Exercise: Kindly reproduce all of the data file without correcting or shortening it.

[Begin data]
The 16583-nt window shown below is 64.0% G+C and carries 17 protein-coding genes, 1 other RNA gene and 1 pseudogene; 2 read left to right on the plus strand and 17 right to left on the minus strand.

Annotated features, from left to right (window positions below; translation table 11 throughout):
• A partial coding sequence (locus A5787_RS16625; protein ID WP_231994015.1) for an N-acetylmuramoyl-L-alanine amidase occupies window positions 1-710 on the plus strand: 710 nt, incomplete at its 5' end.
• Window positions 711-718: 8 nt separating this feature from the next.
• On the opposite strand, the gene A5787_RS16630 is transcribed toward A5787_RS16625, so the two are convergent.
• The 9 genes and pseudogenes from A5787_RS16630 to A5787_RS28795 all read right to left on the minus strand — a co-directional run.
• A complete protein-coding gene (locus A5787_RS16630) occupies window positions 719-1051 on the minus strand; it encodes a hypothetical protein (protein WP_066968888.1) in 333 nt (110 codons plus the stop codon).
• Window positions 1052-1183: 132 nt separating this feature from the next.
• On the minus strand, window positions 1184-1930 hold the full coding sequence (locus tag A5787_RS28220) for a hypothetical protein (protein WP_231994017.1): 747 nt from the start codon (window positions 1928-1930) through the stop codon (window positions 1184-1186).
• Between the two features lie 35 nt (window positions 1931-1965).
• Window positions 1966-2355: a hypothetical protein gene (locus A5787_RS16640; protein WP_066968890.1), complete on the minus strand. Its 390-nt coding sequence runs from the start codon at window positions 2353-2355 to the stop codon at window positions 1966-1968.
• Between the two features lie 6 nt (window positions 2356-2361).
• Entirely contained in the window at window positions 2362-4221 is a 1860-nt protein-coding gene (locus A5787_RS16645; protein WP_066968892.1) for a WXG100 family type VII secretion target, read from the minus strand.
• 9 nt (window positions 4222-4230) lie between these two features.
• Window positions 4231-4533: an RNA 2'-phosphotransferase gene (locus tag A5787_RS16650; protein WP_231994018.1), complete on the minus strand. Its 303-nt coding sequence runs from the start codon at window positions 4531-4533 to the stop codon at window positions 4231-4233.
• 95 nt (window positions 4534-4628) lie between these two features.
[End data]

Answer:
The 16583-nt window shown below is 64.0% G+C and carries 17 protein-coding genes, 1 other RNA gene and 1 pseudogene; 2 read left to right on the plus strand and 17 right to left on the minus strand.

Annotated features, from left to right (window positions below; translation table 11 throughout):
• A partial coding sequence (locus A5787_RS16625; protein ID WP_231994015.1) for an N-acetylmuramoyl-L-alanine amidase occupies window positions 1-710 on the plus strand: 710 nt, incomplete at its 5' end.
• Window positions 711-718: 8 nt separating this feature from the next.
• On the opposite strand, the gene A5787_RS16630 is transcribed toward A5787_RS16625, so the two are convergent.
• The 9 genes and pseudogenes from A5787_RS16630 to A5787_RS28795 all read right to left on the minus strand — a co-directional run.
• A complete protein-coding gene (locus A5787_RS16630) occupies window positions 719-1051 on the minus strand; it encodes a hypothetical protein (protein WP_066968888.1) in 333 nt (110 codons plus the stop codon).
• Window positions 1052-1183: 132 nt separating this feature from the next.
• On the minus strand, window positions 1184-1930 hold the full coding sequence (locus tag A5787_RS28220) for a hypothetical protein (protein WP_231994017.1): 747 nt from the start codon (window positions 1928-1930) through the stop codon (window positions 1184-1186).
• Between the two features lie 35 nt (window positions 1931-1965).
• Window positions 1966-2355: a hypothetical protein gene (locus A5787_RS16640; protein WP_066968890.1), complete on the minus strand. Its 390-nt coding sequence runs from the start codon at window positions 2353-2355 to the stop codon at window positions 1966-1968.
• Between the two features lie 6 nt (window positions 2356-2361).
• Entirely contained in the window at window positions 2362-4221 is a 1860-nt protein-coding gene (locus A5787_RS16645; protein WP_066968892.1) for a WXG100 family type VII secretion target, read from the minus strand.
• 9 nt (window positions 4222-4230) lie between these two features.
• Window positions 4231-4533: an RNA 2'-phosphotransferase gene (locus tag A5787_RS16650; protein WP_231994018.1), complete on the minus strand. Its 303-nt coding sequence runs from the start codon at window positions 4531-4533 to the stop codon at window positions 4231-4233.
• 95 nt (window positions 4534-4628) lie between these two features.